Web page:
The International Polar Bear Day

Polar Bear Babies - SvalbardToday, February 27th, is the International Polar Bear Day – and this vulnerable and majestic animal has become a powerful symbol in the fight against climate change. USA (Alaska), Canada, Russia, Denmark (Greenland) and Norway (Svalbard) have a special responsibility for the conservation of the approximately 25.000 remaining individuals.

But what do you really know about the polar bear? Here you will find information from the Norwegian Polar Institute which does research in the Arctic archipelago of Svalbard.

Polar bears (Ursus maritimus) are the largest species of bear in the world. Compared to other bears polar bears have: a long narrow head; a head that is relatively small compared to the body; small, heavily furred ears; claws that are short and strong; canine teeth that are long; and cheek teeth that are sharper. These features have been selected for in polar bears as a consequence of their almost purely carnivorous way of life. The polar bear has a circumpolar distribution, but is largely restricted to areas that have sea ice during a significant part of the year. Polar bears are typically off-white in colour, but vary from grey, through shades of white to yellow.

 Polar Bear - Svalbard

Polar bears are the largest species of bear in the world. They are markedly sexually dimorphic, with males being larger than females. Males weigh between 300-700 kg while females weigh 150-350 kg. The length of adult polar bears varies from 180 to 260 cm. Weight varies dramatically seasonally, especially among females that can more than double their body weight from the spring to the late summer. Polar bears are typically off-white in colour, but vary from grey, through shades of white to yellow. Adult males can be distinguished from females on the basis of their larger size, but more reliably on their more powerful necks that look wider than their heads. Compared to other bears polar bears have: a long narrow head; a head that is relatively small compared to the body; small, heavily furred ears; claws that are short and strong; canine teeth that are long; and cheek teeth that are sharper. These features have been selected for in polar bears as a consequence of their almost purely carnivorous way of life

 

Distribution

The polar bear has a circumpolar distribution, but is largely restricted to areas that have sea ice during a significant part of the year. They live in Canada, Alaska (USA), Greenland, the Russian Arctic, the Norwegian Arctic, and on areas of the ice shelf surrounding the North Pole. They occur as far south as 50°N in James Bay, Canada. There are approximately 20 different populations of polar bears in the Arctic, that together contain approximately 25,000 bears. Individual bears roam over large areas, and populations are therefore well connected.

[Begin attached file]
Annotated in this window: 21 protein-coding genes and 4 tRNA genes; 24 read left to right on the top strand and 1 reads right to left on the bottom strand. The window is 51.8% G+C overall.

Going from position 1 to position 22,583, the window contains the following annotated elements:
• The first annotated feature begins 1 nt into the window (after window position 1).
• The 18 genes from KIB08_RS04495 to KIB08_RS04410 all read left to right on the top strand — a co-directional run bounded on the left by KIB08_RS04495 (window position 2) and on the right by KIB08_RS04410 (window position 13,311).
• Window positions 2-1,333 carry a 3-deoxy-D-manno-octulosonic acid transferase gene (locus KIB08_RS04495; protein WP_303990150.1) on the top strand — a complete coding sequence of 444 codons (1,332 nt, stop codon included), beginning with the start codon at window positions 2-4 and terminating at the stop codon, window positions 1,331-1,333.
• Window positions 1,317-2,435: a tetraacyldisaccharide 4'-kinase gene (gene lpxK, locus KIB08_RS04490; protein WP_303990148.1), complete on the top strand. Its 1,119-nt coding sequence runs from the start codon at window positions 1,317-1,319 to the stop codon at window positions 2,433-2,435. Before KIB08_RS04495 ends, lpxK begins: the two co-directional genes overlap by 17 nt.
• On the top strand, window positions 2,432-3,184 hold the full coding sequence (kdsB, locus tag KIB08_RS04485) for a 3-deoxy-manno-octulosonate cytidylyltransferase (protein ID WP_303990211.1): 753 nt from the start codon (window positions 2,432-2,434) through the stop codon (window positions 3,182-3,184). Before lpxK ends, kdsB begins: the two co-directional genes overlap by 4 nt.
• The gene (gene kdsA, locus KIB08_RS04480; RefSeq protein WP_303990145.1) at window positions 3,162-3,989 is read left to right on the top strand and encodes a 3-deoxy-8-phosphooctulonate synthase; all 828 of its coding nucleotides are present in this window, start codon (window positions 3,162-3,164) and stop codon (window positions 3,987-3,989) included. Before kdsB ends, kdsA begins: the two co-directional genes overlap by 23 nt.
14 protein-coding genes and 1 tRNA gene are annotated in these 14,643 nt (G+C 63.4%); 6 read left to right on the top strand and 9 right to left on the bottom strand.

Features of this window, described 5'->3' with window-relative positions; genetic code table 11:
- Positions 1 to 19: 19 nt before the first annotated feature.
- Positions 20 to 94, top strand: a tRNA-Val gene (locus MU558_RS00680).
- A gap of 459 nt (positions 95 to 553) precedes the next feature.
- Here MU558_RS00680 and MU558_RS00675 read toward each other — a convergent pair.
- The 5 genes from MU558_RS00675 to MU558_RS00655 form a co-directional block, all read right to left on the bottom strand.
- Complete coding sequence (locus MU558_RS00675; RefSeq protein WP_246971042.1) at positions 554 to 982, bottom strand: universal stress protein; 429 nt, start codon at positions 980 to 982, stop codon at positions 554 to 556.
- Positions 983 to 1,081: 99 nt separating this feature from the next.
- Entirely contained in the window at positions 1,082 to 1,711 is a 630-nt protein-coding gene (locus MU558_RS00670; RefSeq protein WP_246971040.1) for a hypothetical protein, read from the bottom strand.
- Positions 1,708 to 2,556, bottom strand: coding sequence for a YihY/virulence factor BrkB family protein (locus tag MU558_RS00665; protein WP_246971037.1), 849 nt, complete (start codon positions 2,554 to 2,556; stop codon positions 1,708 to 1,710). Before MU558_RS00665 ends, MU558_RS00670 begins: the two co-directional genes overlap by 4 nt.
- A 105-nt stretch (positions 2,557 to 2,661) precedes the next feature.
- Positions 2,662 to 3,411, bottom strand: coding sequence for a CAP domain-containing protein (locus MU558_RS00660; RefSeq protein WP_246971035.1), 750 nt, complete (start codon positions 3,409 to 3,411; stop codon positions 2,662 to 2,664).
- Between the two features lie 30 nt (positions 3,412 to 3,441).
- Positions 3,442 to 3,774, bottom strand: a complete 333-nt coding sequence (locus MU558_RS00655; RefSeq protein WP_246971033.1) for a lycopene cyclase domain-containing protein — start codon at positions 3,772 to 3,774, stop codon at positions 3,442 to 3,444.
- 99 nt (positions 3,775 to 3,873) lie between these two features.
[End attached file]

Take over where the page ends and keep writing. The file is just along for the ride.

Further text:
Polar Bear - Distribution

In Svalbard, most bears are found in areas with sea ice. The western part of Spitsbergen therefore has low densities of bears most of the year, while higher densities are found along the east coast, and also in the fjords to the north. Many bears hunt at glacier fronts in the fjords in the spring because ringed seal lairs are concentrated in such areas. The most important denning areas for polar bears in Svalbard are located on Kongsøya, Svenskeøya, Edgeøya, Nordaustlandet and Hopen. In Svalbard, some bears have small home ranges of a few hundred square kilometres where they hunt on the sea ice in the spring; during summer these bears wait on land for the sea ice to freeze again. Other bears follow the retreat of the sea ice and move north-east or east in the summer, hunting at the ice edge or in Franz Josef Land in Russia. The Barents Sea population of polar bears includes animals that den in both Svalbard and Franz Josef Land. Movement westwards to Greenland, or from Greenland to Svalbard, seem to be quite restricted.

 

Management status and monitoring

Polar bear hunting was banned in Svalbard in 1973, after 100 years of intensive exploitation. The population has recovered significantly in recent decades. Some bears are killed each year in Svalbard in defence of people or property; these encounters between bears and man have increased in recent years concomitant with increased human traffic within the archipelago.

According to the Polar Bear Treaty Norway shall “take appropriate action to protect the ecosystems of which polar bears are a part, with special attention to habitat components such as denning and feeding sites and migration patterns, and shall manage polar bear populations in accordance with sound conservation practices based on the best available scientific data”.

 

- Read the whole article here.

Norwegian explorer Ragnar Thorseth and his family meet a hungry and curious polar bear during his expedition to Svalbard (1987 – 88).

Text by: Thor Bugge Lanesskog

Source: The Norwegian Polar Institute

Photos by: The Norwegian Polar Institute

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Categories: Nature

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